Average indicators mask the “lumpy” reality of many complex phenomena, and generally, dumb down our thinking and our debates. They suppress our understanding of both the negative and positive outliers in a given domain. Aggregate educational statistics about a city, for example, can “hide” a failing school, just as readily as they can “hide” school that is outperforming. They are an enemy of accountability and a disincentive to action.

Averages also shape our view of what constitute “normal” phenomena in the popular imagination, and they reinforce our assumptions about what “normal” responses to those phenomena should be. The real world, of course, is much more diverse. Psychologists, for example, are learning that there is a far wider array of healthy responses to adverse life events than our default cultural categories suggest. As PACE University’s Anthony Mancini writes:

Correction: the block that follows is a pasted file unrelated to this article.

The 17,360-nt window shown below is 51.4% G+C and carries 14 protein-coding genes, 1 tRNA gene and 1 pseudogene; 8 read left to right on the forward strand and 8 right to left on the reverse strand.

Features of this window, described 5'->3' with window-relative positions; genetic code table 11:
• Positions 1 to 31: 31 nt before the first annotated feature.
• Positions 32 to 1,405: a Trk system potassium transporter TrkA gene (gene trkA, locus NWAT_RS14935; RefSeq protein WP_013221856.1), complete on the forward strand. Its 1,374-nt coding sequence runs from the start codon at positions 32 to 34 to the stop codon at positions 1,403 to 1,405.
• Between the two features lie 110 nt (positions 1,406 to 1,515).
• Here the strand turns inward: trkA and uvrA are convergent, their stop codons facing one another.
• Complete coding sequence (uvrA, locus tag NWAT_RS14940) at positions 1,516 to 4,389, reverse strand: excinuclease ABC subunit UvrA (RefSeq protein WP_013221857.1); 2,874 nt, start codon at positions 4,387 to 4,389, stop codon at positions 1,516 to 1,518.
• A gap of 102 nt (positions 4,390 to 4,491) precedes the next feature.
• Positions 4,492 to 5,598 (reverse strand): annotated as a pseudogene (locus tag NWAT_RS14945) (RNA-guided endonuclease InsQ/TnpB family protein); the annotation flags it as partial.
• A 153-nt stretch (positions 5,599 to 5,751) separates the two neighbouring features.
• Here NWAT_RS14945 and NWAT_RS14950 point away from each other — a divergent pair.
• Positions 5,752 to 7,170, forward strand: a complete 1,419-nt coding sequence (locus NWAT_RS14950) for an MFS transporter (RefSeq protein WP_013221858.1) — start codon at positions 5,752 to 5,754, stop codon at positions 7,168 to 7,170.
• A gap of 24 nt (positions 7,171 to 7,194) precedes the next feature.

“Reliance on average responses has led to the cultural assumption that most people experience considerable distress following loss and traumatic events, and that everyone can benefit from professional intervention. After 9/11, for example, counselors and therapists descended on New York City to provide early interventions, particularly to emergency service workers, assuming that they were at high risk of developing posttraumatic stress disorder. In fact, most people—even those who experience high levels of exposure to acute stress—recover without professional help.

And we now know that many early interventions are actually harmful and can impede natural processes of recovery. For example, critical incident stress debriefing, a once widely used technique immediately following a traumatic event, actually resulted in increased distress three years later among survivors of motor vehicle accidents who received this treatment, compared to survivors who received no treatment.”